Low-activation materials

Low-activation materials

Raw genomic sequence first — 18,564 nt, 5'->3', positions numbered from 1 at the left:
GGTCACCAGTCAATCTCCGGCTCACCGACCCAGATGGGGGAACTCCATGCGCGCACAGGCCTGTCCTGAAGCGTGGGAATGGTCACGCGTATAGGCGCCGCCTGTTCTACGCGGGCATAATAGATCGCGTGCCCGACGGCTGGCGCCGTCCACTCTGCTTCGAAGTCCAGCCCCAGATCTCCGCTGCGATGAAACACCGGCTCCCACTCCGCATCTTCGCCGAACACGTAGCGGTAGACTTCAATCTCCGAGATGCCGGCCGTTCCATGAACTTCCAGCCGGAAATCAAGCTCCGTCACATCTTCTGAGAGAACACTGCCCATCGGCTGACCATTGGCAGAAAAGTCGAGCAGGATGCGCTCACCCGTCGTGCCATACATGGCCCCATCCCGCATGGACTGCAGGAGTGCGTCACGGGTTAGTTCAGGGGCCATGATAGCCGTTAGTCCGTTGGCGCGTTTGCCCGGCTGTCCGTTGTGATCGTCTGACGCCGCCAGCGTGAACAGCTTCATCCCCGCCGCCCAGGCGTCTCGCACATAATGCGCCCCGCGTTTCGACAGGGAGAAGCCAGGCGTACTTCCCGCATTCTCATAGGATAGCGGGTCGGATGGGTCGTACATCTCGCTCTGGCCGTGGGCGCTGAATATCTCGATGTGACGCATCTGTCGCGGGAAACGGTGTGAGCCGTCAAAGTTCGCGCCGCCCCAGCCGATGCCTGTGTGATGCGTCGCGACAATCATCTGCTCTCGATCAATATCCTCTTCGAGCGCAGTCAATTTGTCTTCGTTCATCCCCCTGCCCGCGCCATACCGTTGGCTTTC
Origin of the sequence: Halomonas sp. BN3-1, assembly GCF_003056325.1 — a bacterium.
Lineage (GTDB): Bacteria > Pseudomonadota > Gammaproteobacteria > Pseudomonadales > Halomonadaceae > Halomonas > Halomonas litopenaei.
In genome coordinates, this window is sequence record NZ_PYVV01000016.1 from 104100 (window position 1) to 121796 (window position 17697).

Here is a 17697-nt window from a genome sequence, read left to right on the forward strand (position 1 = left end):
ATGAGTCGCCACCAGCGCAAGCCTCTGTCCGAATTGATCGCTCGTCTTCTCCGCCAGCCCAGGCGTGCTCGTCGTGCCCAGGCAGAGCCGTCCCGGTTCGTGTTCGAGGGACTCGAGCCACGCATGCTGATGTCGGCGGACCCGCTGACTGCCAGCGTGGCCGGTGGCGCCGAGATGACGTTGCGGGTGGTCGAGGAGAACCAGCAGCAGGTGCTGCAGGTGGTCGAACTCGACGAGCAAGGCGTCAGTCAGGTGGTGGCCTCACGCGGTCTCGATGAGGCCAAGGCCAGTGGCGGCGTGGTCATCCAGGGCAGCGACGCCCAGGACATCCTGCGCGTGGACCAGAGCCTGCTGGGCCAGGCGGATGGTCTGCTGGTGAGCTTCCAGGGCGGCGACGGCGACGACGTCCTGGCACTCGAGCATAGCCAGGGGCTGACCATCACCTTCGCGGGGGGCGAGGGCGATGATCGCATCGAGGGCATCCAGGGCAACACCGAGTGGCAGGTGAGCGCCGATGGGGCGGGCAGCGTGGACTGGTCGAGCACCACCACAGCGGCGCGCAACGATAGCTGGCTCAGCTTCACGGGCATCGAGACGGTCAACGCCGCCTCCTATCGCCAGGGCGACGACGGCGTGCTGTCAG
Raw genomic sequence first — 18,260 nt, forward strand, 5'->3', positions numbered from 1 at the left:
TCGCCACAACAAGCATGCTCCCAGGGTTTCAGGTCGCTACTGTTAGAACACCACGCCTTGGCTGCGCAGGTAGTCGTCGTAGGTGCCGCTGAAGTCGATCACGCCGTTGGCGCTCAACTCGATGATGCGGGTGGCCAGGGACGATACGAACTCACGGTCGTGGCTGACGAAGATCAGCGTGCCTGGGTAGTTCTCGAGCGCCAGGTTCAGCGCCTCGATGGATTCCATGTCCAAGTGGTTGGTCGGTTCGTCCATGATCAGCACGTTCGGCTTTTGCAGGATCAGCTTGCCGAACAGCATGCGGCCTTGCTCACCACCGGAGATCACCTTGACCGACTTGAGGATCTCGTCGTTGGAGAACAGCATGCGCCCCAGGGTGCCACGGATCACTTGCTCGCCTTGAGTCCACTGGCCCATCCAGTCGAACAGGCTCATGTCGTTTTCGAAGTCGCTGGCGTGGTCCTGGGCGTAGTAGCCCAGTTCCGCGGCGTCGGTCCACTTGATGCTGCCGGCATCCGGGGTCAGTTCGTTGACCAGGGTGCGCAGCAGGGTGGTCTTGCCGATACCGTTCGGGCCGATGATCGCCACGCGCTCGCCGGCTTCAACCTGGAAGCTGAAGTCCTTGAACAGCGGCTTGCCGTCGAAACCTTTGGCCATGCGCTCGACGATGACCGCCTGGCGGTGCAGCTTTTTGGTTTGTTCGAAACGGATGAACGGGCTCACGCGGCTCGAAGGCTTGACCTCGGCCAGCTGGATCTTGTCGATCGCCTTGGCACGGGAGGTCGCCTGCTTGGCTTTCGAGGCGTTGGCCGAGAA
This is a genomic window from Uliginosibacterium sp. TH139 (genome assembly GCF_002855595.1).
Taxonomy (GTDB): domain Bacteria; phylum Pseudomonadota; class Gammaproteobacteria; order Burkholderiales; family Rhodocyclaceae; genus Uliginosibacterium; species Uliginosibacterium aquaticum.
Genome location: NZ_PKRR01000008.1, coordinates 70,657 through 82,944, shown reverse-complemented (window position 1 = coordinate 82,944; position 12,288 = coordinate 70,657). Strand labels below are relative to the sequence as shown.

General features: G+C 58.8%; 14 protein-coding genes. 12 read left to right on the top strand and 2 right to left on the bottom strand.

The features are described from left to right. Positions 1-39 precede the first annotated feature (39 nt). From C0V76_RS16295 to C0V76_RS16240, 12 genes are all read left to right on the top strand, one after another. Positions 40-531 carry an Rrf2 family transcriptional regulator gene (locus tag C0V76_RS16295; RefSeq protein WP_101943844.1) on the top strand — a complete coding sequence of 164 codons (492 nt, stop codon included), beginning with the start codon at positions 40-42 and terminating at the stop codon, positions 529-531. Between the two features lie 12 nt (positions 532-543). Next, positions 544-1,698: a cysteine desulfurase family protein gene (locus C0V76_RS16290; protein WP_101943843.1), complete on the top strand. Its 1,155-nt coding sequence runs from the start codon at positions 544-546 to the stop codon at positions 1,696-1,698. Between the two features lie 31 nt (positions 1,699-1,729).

(Science: radiobiology) in fission reactors, one is forced to deal with the radioactive byproducts of the fission process, but in fusion reactors one generally has a choice of what materials to expose to neutrons produced by the fusion process. A major problem for fusion reactors is developing materials (such as for the reactor vacuum vessel structure) which can be exposed to high levels of neutron bombardment without becoming permanently radioactive. Candidate structural materials which have relatively low induced radiactivation (generally relative to stainless steel) are known as low-activation materials, these include titanium, vanadium, and silicon-carbide.


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